Analysing the genomes of SARS-CoV-2 samples (pictured) could help us identify where our outbreak originated and how widespread it is. Image: United States National Institute of Allergy and Infectious Diseases

Director-General of Health Ashley Bloomfield says the Government will sequence the genomes of yesterday’s four Covid-19 cases to help identify how the outbreak started. What does that mean?

New Zealand has found itself suddenly plunged into a dire situation: Four new cases of Covid-19 in the community with no obvious link to the border, managed isolation and quarantine facilities or overseas travel.

While contact tracing is underway to attempt to find out who infected yesterday’s four cases and search for more links to the border, it could still come up blank. Contact tracing will never be perfect and the Government is even investigating the possibility that the virus came in a cooled shipping container from overseas, rather than via a person who crossed the border on an Air New Zealand flight.

Given this, the Government has turned to a new tool in its arsenal.

“I should add that we are also doing genome sequencing on all those who have tested positive and our recent cases and current cases in managed isolation and quarantine,” Director-General of Health Ashley Bloomfield said on Wednesday.

“That will help us track where this virus may have arisen from and then gotten out into the community.”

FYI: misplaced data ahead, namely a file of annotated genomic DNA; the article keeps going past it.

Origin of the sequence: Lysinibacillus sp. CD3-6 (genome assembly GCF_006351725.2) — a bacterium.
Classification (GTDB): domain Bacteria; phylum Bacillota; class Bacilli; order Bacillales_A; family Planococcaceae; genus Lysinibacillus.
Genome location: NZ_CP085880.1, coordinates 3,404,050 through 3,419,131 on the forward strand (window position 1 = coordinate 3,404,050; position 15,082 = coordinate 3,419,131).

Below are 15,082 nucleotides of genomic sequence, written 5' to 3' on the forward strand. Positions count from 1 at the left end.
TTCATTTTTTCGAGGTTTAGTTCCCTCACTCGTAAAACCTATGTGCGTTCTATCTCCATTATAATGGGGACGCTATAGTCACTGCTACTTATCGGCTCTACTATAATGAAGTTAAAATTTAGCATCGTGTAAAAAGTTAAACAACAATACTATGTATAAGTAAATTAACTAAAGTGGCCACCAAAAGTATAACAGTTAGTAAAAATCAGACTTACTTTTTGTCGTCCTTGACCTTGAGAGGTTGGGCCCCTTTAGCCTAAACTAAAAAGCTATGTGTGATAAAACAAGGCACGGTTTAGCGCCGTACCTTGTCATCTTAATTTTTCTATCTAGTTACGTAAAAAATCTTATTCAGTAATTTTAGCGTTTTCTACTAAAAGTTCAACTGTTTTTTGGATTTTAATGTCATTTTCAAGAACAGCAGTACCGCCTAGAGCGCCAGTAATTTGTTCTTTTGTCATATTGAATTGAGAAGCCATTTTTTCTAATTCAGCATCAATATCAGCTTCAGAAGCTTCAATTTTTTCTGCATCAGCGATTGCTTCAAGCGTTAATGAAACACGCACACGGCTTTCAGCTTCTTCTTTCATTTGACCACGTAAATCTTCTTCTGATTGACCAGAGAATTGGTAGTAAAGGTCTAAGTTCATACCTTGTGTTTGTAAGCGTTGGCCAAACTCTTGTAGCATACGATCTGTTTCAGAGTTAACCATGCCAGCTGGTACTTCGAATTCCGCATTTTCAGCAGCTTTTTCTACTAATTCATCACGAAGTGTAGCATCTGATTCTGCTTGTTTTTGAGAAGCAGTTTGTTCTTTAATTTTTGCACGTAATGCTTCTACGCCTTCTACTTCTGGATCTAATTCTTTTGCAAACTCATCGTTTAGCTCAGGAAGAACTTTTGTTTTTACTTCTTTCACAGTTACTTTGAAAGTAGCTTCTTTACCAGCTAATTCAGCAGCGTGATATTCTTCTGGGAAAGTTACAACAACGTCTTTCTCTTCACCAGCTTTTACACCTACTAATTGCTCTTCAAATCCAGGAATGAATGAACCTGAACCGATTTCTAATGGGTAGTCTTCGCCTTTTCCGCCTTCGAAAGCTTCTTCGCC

Viruses mutate

How will it do that? To begin with, we have to understand how virus mutations work. If you don’t have the time to read this lengthy Newsroom investigation into the genomics of the SARS-CoV-2 virus, here are the basics.

The coronavirus started small, a 30,000-long string of the same four letters representing nucleotides (A for adenine, C for cytosine, G for guanine and U for uracil) endlessly replicating itself as it circulated through a colony of bats in central or southwestern China.

At some point, it made the leap from bats to humans, sickening tens of thousands of people in Wuhan in December and January – and likely infecting many more.

On December 26, as Chinese authorities told worried Wuhan residents there was nothing to fear, even as they locked up whistleblowing doctors and journalists, one Wuhan man got tested. The result came back positive – a swab from the back of his throat or the inside of his nose had detected the presence of the novel coronavirus.

Scientists at the Chinese Center for Disease Control sequenced the RNA of the virus and uploaded it to a global flu-tracking database called GISAID on January 12. This sample, 29,903 letters long, became the official genome for the virus.

As it circulated in Wuhan in the early days of the outbreak, the virus largely kept its form. Replicating thousands of times to seize control of the respiratory systems of hundreds of patients, inbuilt mechanisms ensured that the few times it made a typo in that sequence of 30,000 nucleotides, the error was corrected.

Then, finally, mistakes began slipping through the cracks. As the virus spread overseas, more typos occurred, until many countries and regions developed their own variants identifiable by certain mutations.

Nearly every country with a significant outbreak now has identifying mutations. Viruses where the 27,964th letter has changed from a C to a U are American. A mutation in Belgium in late January, in which the 28,881st and 28,882nd letters changed from G to A and the 28,883rd letter changed from G to C, has now spread throughout Europe.

Provincial strains also exist. Unique mutations associated with outbreaks in Washington and California have shown up in New York City – as have strains from Europe and Asia.